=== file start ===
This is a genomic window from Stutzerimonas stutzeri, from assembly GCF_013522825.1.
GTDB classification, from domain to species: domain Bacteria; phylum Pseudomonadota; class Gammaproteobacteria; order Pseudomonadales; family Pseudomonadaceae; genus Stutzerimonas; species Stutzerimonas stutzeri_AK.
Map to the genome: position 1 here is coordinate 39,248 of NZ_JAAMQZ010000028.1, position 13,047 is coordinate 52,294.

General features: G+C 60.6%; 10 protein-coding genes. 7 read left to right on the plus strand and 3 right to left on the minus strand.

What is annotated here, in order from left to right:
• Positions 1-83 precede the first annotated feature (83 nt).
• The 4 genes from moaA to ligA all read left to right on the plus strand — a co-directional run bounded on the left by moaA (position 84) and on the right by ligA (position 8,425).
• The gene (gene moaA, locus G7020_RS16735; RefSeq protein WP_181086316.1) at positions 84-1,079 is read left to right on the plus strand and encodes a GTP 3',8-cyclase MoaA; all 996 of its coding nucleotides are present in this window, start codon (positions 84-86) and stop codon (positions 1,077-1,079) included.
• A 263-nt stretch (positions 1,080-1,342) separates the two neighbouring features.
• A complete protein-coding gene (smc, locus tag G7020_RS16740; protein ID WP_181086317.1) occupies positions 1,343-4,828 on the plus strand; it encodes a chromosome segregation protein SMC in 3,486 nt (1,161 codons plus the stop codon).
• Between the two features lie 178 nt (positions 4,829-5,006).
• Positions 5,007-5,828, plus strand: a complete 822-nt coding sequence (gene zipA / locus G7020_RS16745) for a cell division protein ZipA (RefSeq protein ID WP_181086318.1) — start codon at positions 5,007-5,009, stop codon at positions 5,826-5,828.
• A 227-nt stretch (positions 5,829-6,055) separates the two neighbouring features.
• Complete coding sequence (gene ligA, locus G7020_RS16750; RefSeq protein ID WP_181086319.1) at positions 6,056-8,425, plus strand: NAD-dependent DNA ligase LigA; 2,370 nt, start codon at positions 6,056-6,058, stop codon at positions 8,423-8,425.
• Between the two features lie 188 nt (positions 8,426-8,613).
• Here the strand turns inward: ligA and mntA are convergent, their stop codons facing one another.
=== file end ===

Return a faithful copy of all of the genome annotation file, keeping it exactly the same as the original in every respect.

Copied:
This is a genomic window from Stutzerimonas stutzeri, from assembly GCF_013522825.1.
GTDB classification, from domain to species: domain Bacteria; phylum Pseudomonadota; class Gammaproteobacteria; order Pseudomonadales; family Pseudomonadaceae; genus Stutzerimonas; species Stutzerimonas stutzeri_AK.
Map to the genome: position 1 here is coordinate 39,248 of NZ_JAAMQZ010000028.1, position 13,047 is coordinate 52,294.

General features: G+C 60.6%; 10 protein-coding genes. 7 read left to right on the plus strand and 3 right to left on the minus strand.

What is annotated here, in order from left to right:
• Positions 1-83 precede the first annotated feature (83 nt).
• The 4 genes from moaA to ligA all read left to right on the plus strand — a co-directional run bounded on the left by moaA (position 84) and on the right by ligA (position 8,425).
• The gene (gene moaA, locus G7020_RS16735; RefSeq protein WP_181086316.1) at positions 84-1,079 is read left to right on the plus strand and encodes a GTP 3',8-cyclase MoaA; all 996 of its coding nucleotides are present in this window, start codon (positions 84-86) and stop codon (positions 1,077-1,079) included.
• A 263-nt stretch (positions 1,080-1,342) separates the two neighbouring features.
• A complete protein-coding gene (smc, locus tag G7020_RS16740; protein ID WP_181086317.1) occupies positions 1,343-4,828 on the plus strand; it encodes a chromosome segregation protein SMC in 3,486 nt (1,161 codons plus the stop codon).
• Between the two features lie 178 nt (positions 4,829-5,006).
• Positions 5,007-5,828, plus strand: a complete 822-nt coding sequence (gene zipA / locus G7020_RS16745) for a cell division protein ZipA (RefSeq protein ID WP_181086318.1) — start codon at positions 5,007-5,009, stop codon at positions 5,826-5,828.
• A 227-nt stretch (positions 5,829-6,055) separates the two neighbouring features.
• Complete coding sequence (gene ligA, locus G7020_RS16750; RefSeq protein ID WP_181086319.1) at positions 6,056-8,425, plus strand: NAD-dependent DNA ligase LigA; 2,370 nt, start codon at positions 6,056-6,058, stop codon at positions 8,423-8,425.
• Between the two features lie 188 nt (positions 8,426-8,613).
• Here the strand turns inward: ligA and mntA are convergent, their stop codons facing one another.